The Department of Education requires that all students who receive federal financial aid maintain satisfactory academic progress in order to remain eligible for federal financial aid. The Satisfactory Academic Progress process outlined below provides the minimum standards that students must meet in order to continue to be eligible for federal financial aid, and information as to how the institution assesses satisfactory academic progress. There are three basic standards:

  • Academic Performance as measured by the cumulative GPA
  • Academic Progress measured as credit completion
  • Maximum Time to Degree

A student’s eligibility for the following financial aid awards is determined by SAP assessment

  • Federal Pell Grant
  • Federal Supplemental Educational Opportunity Grant (SEOG) award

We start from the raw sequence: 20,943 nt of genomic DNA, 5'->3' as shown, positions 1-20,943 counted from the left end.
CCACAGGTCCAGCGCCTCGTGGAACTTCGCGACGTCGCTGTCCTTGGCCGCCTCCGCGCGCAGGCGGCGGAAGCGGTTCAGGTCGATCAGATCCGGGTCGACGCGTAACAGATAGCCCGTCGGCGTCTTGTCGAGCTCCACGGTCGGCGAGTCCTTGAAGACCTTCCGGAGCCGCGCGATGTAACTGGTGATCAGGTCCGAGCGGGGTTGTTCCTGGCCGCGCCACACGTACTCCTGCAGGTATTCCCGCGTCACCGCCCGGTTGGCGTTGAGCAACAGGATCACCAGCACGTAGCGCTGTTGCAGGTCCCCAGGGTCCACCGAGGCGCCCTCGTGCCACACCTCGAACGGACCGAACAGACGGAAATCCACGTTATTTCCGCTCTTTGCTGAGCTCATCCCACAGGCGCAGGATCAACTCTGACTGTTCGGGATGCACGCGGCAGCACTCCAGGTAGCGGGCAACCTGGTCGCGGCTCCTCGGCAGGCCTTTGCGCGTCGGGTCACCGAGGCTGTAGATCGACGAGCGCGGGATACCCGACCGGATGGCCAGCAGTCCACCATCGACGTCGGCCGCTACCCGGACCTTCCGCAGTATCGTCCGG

• Federal College Work-Study
  • Federal Direct PLUS Loans (Parent and Graduate)
  • Federal Direct Subsidized and Unsubsidized Loans
  • All other federal awards
  • All Institutional Grants, Assistance, State, and any other types of scholarships unless specified otherwise; except half-tuition scholarship.

Academic Performance

Students must maintain grades consistent with the graduation requirements for their degree program: a minimum of 2.00 for undergraduate degree candidates, and 3.00 for graduate degree candidates. Students are encouraged to review the specific graduation requirements of their schools.

Credit Completion

Students must complete the appropriate percent of all courses attempted as established in the tables provided below. The completion percentage is calculated by dividing total credit hours earned by total credit hours attempted.